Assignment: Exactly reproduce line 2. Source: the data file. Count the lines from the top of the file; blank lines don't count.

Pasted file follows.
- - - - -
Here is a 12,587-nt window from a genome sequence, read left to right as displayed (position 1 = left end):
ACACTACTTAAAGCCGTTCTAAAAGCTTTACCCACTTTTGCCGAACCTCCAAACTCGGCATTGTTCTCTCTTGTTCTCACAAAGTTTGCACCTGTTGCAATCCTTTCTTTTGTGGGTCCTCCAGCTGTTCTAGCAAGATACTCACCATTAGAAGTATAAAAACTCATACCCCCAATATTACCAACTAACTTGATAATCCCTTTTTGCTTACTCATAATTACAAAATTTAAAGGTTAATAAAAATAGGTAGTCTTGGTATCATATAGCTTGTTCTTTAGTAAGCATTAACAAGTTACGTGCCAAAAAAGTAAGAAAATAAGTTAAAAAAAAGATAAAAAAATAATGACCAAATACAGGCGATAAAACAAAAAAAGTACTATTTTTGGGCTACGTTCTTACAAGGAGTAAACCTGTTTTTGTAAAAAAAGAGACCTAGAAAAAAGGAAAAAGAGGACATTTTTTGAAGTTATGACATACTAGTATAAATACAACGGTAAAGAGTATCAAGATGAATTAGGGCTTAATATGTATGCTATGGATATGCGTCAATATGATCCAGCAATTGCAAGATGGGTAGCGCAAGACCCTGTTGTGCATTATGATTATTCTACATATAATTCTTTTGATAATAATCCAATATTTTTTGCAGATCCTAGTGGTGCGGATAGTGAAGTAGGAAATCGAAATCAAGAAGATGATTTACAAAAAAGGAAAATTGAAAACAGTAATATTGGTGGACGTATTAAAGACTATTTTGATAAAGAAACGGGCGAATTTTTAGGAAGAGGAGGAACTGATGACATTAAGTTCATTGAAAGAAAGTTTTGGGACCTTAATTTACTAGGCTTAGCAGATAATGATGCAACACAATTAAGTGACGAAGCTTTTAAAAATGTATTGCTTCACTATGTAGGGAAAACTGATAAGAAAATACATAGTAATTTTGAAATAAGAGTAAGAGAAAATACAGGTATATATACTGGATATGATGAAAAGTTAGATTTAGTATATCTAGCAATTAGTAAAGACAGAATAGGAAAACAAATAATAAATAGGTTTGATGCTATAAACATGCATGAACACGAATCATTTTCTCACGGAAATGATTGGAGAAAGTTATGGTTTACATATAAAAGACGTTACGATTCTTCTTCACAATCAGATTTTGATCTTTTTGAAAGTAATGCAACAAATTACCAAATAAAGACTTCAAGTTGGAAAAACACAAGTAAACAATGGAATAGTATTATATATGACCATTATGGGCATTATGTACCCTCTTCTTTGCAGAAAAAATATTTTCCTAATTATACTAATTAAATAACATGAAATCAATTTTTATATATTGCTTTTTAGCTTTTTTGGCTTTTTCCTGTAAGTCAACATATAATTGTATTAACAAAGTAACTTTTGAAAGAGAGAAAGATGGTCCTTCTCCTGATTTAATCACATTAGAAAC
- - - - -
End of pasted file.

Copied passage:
ACACTACTTAAAGCCGTTCTAAAAGCTTTACCCACTTTTGCCGAACCTCCAAACTCGGCATTGTTCTCTCTTGTTCTCACAAAGTTTGCACCTGTTGCAATCCTTTCTTTTGTGGGTCCTCCAGCTGTTCTAGCAAGATACTCACCATTAGAAGTATAAAAACTCATACCCCCAATATTACCAACTAACTTGATAATCCCTTTTTGCTTACTCATAATTACAAAATTTAAAGGTTAATAAAAATAGGTAGTCTTGGTATCATATAGCTTGTTCTTTAGTAAGCATTAACAAGTTACGTGCCAAAAAAGTAAGAAAATAAGTTAAAAAAAAGATAAAAAAATAATGACCAAATACAGGCGATAAAACAAAAAAAGTACTATTTTTGGGCTACGTTCTTACAAGGAGTAAACCTGTTTTTGTAAAAAAAGAGACCTAGAAAAAAGGAAAAAGAGGACATTTTTTGAAGTTATGACATACTAGTATAAATACAACGGTAAAGAGTATCAAGATGAATTAGGGCTTAATATGTATGCTATGGATATGCGTCAATATGATCCAGCAATTGCAAGATGGGTAGCGCAAGACCCTGTTGTGCATTATGATTATTCTACATATAATTCTTTTGATAATAATCCAATATTTTTTGCAGATCCTAGTGGTGCGGATAGTGAAGTAGGAAATCGAAATCAAGAAGATGATTTACAAAAAAGGAAAATTGAAAACAGTAATATTGGTGGACGTATTAAAGACTATTTTGATAAAGAAACGGGCGAATTTTTAGGAAGAGGAGGAACTGATGACATTAAGTTCATTGAAAGAAAGTTTTGGGACCTTAATTTACTAGGCTTAGCAGATAATGATGCAACACAATTAAGTGACGAAGCTTTTAAAAATGTATTGCTTCACTATGTAGGGAAAACTGATAAGAAAATACATAGTAATTTTGAAATAAGAGTAAGAGAAAATACAGGTATATATACTGGATATGATGAAAAGTTAGATTTAGTATATCTAGCAATTAGTAAAGACAGAATAGGAAAACAAATAATAAATAGGTTTGATGCTATAAACATGCATGAACACGAATCATTTTCTCACGGAAATGATTGGAGAAAGTTATGGTTTACATATAAAAGACGTTACGATTCTTCTTCACAATCAGATTTTGATCTTTTTGAAAGTAATGCAACAAATTACCAAATAAAGACTTCAAGTTGGAAAAACACAAGTAAACAATGGAATAGTATTATATATGACCATTATGGGCATTATGTACCCTCTTCTTTGCAGAAAAAATATTTTCCTAATTATACTAATTAAATAACATGAAATCAATTTTTATATATTGCTTTTTAGCTTTTTTGGCTTTTTCCTGTAAGTCAACATATAATTGTATTAACAAAGTAACTTTTGAAAGAGAGAAAGATGGTCCTTCTCCTGATTTAATCACATTAGAAAC